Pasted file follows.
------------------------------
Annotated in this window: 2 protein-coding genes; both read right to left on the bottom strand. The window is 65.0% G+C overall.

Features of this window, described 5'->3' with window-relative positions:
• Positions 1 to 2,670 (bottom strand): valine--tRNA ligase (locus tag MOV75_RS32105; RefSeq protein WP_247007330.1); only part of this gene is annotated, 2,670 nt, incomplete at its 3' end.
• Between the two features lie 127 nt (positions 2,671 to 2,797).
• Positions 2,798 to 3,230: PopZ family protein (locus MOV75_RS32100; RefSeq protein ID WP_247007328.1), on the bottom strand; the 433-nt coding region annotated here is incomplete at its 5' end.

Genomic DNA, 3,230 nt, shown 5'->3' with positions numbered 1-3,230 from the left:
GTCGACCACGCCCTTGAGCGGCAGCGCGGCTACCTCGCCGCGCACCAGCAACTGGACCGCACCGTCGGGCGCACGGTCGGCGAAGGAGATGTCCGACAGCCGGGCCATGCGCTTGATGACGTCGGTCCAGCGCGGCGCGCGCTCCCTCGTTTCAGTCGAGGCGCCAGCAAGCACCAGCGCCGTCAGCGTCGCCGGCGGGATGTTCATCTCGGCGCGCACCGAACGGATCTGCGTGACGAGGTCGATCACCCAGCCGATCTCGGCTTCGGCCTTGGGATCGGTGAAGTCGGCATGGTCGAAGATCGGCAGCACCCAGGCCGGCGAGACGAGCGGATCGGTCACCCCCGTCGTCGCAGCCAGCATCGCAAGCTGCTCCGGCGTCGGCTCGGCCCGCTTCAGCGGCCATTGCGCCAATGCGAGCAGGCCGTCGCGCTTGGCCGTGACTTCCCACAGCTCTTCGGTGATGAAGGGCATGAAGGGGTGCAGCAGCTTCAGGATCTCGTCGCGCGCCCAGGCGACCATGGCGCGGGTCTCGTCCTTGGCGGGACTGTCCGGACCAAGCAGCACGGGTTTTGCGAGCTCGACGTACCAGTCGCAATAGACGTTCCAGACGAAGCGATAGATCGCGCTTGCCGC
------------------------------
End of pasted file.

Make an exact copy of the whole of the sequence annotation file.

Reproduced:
Annotated in this window: 2 protein-coding genes; both read right to left on the bottom strand. The window is 65.0% G+C overall.

Features of this window, described 5'->3' with window-relative positions:
• Positions 1 to 2,670 (bottom strand): valine--tRNA ligase (locus tag MOV75_RS32105; RefSeq protein WP_247007330.1); only part of this gene is annotated, 2,670 nt, incomplete at its 3' end.
• Between the two features lie 127 nt (positions 2,671 to 2,797).
• Positions 2,798 to 3,230: PopZ family protein (locus MOV75_RS32100; RefSeq protein ID WP_247007328.1), on the bottom strand; the 433-nt coding region annotated here is incomplete at its 5' end.

Genomic DNA, 3,230 nt, shown 5'->3' with positions numbered 1-3,230 from the left:
GTCGACCACGCCCTTGAGCGGCAGCGCGGCTACCTCGCCGCGCACCAGCAACTGGACCGCACCGTCGGGCGCACGGTCGGCGAAGGAGATGTCCGACAGCCGGGCCATGCGCTTGATGACGTCGGTCCAGCGCGGCGCGCGCTCCCTCGTTTCAGTCGAGGCGCCAGCAAGCACCAGCGCCGTCAGCGTCGCCGGCGGGATGTTCATCTCGGCGCGCACCGAACGGATCTGCGTGACGAGGTCGATCACCCAGCCGATCTCGGCTTCGGCCTTGGGATCGGTGAAGTCGGCATGGTCGAAGATCGGCAGCACCCAGGCCGGCGAGACGAGCGGATCGGTCACCCCCGTCGTCGCAGCCAGCATCGCAAGCTGCTCCGGCGTCGGCTCGGCCCGCTTCAGCGGCCATTGCGCCAATGCGAGCAGGCCGTCGCGCTTGGCCGTGACTTCCCACAGCTCTTCGGTGATGAAGGGCATGAAGGGGTGCAGCAGCTTCAGGATCTCGTCGCGCGCCCAGGCGACCATGGCGCGGGTCTCGTCCTTGGCGGGACTGTCCGGACCAAGCAGCACGGGTTTTGCGAGCTCGACGTACCAGTCGCAATAGACGTTCCAGACGAAGCGATAGATCGCGCTTGCCGC